Marginal utility approach
The downward sloping nature of the demand curve can be explained by using the law of diminishing marginal utility. For instance, consider a consumer who ahs to choose between two goods, X and Y, which have prices Px and Py respectively. Assume that the individual is rational and so wishes to maximise total utility subject to the size of the income.
The consumer will be maximising total utility when his or her income has been allocated in such a way that utility to be derived from the consumption of one extra shillings worth of X is equal to the utility to be derived from the consumption of one extra shillings worth of Y. In other words, when the marginal utility per shilling of X is equal to the marginal utility per shilling of Y. Only when this is true will it not be possible to increase total utility by switching expenditure from one good to another. This condition for consumer equilibrium can be written as follows:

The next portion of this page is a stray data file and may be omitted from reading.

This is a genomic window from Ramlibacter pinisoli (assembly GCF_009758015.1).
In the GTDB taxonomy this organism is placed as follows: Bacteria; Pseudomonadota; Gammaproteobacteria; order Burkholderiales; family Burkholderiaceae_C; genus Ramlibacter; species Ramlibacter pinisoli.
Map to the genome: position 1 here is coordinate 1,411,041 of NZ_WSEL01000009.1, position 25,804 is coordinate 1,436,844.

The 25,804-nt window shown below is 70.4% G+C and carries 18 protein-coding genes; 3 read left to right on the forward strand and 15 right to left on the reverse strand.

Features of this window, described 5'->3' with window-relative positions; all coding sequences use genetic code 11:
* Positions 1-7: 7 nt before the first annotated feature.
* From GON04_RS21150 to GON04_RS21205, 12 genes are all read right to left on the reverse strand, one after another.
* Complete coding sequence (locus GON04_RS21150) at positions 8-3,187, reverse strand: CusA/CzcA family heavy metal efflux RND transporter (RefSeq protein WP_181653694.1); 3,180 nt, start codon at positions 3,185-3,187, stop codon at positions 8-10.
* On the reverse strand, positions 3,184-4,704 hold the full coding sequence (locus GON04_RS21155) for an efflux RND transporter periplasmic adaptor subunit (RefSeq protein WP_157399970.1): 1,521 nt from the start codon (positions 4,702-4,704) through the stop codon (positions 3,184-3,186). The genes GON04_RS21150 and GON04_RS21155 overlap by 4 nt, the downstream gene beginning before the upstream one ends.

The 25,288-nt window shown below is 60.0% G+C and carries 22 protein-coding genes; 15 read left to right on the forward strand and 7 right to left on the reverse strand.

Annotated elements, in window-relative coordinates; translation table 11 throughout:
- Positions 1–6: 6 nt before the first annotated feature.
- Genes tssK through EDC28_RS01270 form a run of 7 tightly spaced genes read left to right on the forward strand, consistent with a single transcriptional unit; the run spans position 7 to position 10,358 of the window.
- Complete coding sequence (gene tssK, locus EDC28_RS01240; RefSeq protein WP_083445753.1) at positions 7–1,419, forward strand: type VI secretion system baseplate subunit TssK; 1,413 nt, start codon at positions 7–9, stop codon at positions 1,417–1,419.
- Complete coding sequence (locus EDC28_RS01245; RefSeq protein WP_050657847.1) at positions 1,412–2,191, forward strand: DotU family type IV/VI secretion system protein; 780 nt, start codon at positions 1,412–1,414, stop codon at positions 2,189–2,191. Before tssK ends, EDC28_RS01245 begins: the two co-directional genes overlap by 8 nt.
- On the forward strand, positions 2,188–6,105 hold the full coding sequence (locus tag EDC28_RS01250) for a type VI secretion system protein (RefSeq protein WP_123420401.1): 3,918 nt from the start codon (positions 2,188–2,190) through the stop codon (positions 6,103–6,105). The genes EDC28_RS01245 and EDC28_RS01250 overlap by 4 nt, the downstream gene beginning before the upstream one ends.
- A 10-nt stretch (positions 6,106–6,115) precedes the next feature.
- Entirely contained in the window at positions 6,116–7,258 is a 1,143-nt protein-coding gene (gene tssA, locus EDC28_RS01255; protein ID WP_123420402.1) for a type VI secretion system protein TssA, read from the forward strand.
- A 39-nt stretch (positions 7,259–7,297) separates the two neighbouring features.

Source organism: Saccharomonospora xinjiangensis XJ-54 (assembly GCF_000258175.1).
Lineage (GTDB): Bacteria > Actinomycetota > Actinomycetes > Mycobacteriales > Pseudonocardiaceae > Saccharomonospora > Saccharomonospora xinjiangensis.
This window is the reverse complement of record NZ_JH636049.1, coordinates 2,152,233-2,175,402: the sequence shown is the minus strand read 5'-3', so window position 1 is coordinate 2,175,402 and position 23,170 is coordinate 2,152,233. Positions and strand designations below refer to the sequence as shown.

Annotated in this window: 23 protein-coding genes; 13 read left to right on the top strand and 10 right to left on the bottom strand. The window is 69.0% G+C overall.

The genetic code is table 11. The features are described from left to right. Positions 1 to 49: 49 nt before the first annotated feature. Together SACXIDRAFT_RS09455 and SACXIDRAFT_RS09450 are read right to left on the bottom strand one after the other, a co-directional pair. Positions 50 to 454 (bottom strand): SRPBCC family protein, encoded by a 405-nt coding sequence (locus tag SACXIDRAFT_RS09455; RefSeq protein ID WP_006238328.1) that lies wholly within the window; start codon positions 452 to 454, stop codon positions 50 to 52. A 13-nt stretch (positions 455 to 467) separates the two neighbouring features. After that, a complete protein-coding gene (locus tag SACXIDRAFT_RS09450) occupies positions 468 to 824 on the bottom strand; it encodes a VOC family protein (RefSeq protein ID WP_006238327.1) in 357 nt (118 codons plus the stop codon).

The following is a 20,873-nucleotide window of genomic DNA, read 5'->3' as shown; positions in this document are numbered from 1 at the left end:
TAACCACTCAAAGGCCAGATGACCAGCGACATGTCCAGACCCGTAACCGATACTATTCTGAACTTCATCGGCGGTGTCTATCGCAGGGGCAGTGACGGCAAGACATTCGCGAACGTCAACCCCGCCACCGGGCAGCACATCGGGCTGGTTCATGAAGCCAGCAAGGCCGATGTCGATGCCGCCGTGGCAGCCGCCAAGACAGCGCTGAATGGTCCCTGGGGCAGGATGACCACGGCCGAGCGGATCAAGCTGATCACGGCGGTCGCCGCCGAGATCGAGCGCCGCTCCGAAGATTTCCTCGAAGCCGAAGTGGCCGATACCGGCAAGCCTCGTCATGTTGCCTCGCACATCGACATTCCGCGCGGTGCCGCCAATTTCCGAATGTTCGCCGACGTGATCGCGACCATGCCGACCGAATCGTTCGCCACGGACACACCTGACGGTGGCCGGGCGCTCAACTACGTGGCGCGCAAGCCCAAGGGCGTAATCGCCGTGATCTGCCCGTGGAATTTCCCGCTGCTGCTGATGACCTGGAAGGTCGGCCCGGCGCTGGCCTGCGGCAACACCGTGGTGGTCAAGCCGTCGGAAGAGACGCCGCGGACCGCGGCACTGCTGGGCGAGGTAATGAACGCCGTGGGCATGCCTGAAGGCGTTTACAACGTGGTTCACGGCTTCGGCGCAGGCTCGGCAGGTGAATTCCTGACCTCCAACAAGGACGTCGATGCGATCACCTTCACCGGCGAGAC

Mux = Muy
Px Py
Where MUx and MUy are the marginal utilities of X and Y respectively and Px and Py are the
prices (in shillings) of X and Y respectively.
Any number of commodities may then be added to the equation. The table below gives hypothetical marginal utility figures for a consumer who wishes to distribute expenditure of K£44 between three commodities X, Y and Z.
Marginal utilities derived from each Kg of:
Kg consumed

x (£8/kg)

Y (£4/kg)

Z (£2/kg)

1
2
3
4
5
6
7

72
48
40
36
32
20
12

60
44
32
24
20
8
4

64
56
40
28
16
12
8

In order to maximize utility, the consumer must distribute available income so that:
From the table you can see that this yields, a selection where the consumer buys 2 kg of X, 4 kg of Y and 6 kg of Z. Hence:
If the consumer wishes to spend all the K£44, it is impossible to distribute it any other way which would yield greater total quality. This theorem is called the concept of equimarginal utilities.